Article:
Professor Gibson studies the politics of development, democracy, and the environment. He has explored issues related to these topics in Africa, Central and South America, and the United States. The results of this work have appeared in journals such as Comparative Politics, World Development, Annual Review of Political Science, Social Science Quarterly, Human Ecology, Conservation Biology, Ecological Economics, and African Affairs. Professor Gibson's research about the politics of wildlife policy in Africa appears in his book, Politicians and Poachers: the Political Economy of Wildlife Policy in Africa (Cambridge 1999). Professor Gibson’s latest book analyses the political economy of foreign aid and offers suggestions for its improvement (Samaritan’s Dilemma: The Political Economy of Development Aid, Oxford 2005; co-authors E. Ostrom, K. Andersson, and S. Shivakumar). His current research focuses on the accountability between governments and citizens in Africa. His latest project examines the fiscal links between politicians and citizens in Africa: The Fiscal Foundations of Political Accountability in Africa (under review, Cambridge University Press) (with Barak D. Hoffman).

 Note: Attendance canceled due to family emergency

Dan Guttman, Visiting Professor, Tsinghua U and Shanghai Jiao Tong University (China)

Virginia Haufler, Associate Professor of Government & Politics, University of Maryland, College Park

Virginia Haufler’s research and teaching focus on international political economy, global governance, private authority, and industry self-regulation. She is currently developing three projects: one on the role of the private sector in conflict and conflict prevention; another examining the regulatory role that insurers might perform for climate change action; and another analyzing the security plans of the private sector and of NGOs. She was Senior Associate at the Carnegie Endowment for International Peace, and has been a visiting instructor at Cornell University, UCLA, Nankai University (China) and Budapest University of Economics. Her publications include A Public Role for the Private Sector: Industry Self Regulation in the Global Political Economy, Private Authority in International Affairs (with Claire Cutler and Tony Porter), and Dangerous Commerce: Insurance and the Management of International Risk.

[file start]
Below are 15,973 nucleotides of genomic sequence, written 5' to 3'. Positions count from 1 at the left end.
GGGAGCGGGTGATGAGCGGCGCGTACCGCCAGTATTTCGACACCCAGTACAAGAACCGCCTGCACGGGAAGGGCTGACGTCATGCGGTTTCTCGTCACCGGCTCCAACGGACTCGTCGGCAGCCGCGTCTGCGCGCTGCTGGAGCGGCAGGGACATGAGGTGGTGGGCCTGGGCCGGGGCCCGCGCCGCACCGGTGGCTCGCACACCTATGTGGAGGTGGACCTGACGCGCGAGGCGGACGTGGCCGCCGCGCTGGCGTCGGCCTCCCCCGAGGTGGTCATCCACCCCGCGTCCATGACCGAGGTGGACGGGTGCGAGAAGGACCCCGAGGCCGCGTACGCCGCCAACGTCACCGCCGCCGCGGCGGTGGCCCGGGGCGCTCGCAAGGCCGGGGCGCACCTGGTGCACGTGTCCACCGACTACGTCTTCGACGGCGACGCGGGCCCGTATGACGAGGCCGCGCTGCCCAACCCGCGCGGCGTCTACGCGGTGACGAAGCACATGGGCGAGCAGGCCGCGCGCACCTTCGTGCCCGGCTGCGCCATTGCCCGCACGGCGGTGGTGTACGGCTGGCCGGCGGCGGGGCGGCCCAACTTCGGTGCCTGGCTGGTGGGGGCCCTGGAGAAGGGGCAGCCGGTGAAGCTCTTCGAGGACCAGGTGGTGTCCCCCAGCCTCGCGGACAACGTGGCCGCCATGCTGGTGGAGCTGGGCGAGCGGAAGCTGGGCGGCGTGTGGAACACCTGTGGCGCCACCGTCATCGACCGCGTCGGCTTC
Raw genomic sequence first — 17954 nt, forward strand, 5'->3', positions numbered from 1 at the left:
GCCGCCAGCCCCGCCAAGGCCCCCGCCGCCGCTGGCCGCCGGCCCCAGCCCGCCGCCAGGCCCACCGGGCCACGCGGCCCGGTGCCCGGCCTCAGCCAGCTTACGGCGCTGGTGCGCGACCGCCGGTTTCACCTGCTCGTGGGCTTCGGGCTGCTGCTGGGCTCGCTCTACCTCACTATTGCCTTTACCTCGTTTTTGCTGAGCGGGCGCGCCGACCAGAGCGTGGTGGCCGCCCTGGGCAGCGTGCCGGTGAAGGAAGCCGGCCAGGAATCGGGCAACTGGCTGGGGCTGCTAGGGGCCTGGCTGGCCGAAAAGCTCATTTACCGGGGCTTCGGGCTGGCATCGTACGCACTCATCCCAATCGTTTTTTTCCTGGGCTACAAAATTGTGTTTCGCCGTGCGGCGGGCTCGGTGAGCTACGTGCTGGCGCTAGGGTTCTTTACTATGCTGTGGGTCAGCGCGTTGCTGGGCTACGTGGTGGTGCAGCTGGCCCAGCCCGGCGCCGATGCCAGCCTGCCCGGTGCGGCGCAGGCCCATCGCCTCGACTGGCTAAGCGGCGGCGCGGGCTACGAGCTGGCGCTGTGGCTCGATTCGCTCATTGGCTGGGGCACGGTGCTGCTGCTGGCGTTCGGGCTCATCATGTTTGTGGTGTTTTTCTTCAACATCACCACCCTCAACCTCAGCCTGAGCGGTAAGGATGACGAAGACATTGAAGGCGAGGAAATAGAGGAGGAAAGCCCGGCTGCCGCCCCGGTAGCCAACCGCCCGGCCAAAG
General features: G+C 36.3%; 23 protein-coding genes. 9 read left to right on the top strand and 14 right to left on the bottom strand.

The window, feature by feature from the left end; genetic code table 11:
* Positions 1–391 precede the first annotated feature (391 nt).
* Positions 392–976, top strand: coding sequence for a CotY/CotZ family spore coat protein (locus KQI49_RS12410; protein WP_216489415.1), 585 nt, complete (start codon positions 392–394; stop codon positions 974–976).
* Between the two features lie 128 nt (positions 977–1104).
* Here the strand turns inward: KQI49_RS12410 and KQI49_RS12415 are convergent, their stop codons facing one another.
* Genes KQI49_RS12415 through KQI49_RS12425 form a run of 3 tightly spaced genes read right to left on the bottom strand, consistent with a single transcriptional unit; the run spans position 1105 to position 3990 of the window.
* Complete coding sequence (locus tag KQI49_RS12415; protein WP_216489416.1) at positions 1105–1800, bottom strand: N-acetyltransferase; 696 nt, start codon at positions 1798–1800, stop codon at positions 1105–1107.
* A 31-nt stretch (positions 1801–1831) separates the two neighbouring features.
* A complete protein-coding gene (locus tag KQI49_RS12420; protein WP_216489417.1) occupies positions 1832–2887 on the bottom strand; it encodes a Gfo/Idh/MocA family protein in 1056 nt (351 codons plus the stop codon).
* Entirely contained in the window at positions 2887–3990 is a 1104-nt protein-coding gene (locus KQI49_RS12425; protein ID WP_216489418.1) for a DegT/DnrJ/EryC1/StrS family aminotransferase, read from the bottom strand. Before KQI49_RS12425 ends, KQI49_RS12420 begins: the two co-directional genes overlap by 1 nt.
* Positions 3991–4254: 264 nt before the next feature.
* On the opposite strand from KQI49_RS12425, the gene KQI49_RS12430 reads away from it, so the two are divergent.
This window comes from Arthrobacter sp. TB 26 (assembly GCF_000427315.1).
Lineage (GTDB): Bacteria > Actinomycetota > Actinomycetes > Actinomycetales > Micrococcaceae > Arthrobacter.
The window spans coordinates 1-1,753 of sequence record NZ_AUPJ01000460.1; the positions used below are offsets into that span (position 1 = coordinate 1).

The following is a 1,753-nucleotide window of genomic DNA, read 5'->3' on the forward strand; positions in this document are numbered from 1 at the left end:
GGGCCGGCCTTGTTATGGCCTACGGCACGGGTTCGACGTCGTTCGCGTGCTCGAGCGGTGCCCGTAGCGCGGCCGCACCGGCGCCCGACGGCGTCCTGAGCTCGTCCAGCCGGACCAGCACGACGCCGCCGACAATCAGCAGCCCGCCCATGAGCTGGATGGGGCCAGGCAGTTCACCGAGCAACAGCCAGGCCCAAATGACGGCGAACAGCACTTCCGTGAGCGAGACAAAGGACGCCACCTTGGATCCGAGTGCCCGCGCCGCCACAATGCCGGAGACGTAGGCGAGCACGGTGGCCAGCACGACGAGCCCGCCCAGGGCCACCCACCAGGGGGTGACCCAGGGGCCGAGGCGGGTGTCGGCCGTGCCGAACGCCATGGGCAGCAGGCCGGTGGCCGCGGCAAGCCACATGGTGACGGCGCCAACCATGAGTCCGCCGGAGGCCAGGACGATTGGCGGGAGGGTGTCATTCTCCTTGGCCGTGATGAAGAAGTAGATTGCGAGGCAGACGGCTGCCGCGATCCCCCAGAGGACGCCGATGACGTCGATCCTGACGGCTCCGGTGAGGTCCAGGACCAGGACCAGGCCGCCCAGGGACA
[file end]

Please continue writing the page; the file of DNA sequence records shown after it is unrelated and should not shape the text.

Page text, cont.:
Maria Ivanova, Assistant Professor of Government & Environmental Policy, College of William & Mary

Dr. Maria Ivanova is Director of the Global Environmental Governance Project at the Yale Center for Environmental Law and Policy. Her research focuses on international institutions and organizations, environmental policy at the national and global levels, and global governance. Her recent work analyzes the development and performance of the international environmental architecture with a focus on the United Nations Environment Programme (UNEP) and international organizations with environmental portfolios. Maria teaches undergraduate, graduate, and professional courses in Global Environmental Governance, International Organizations, Climate Change, and Environmental Diplomacy. She is the co-editor of "Global Environmental Governance: Options & Opportunities" (with Daniel Esty) and author and co-author of articles and chapters on governance, globalization, and the environment. A Bulgarian national, Maria received a Bachelor's degree in European policy from Mount Holyoke College (summa cum laude) and graduate degrees in environmental management and international relations from Yale University. She has worked at the Environment Directorate of the Organisation for Economic Cooperation and Development (OECD) in Paris and at the Swedish Environmental Protection Agency in Stockholm on water quality standards and environmental regulatory reform in Russia and the New Independent States of the Former Soviet Union.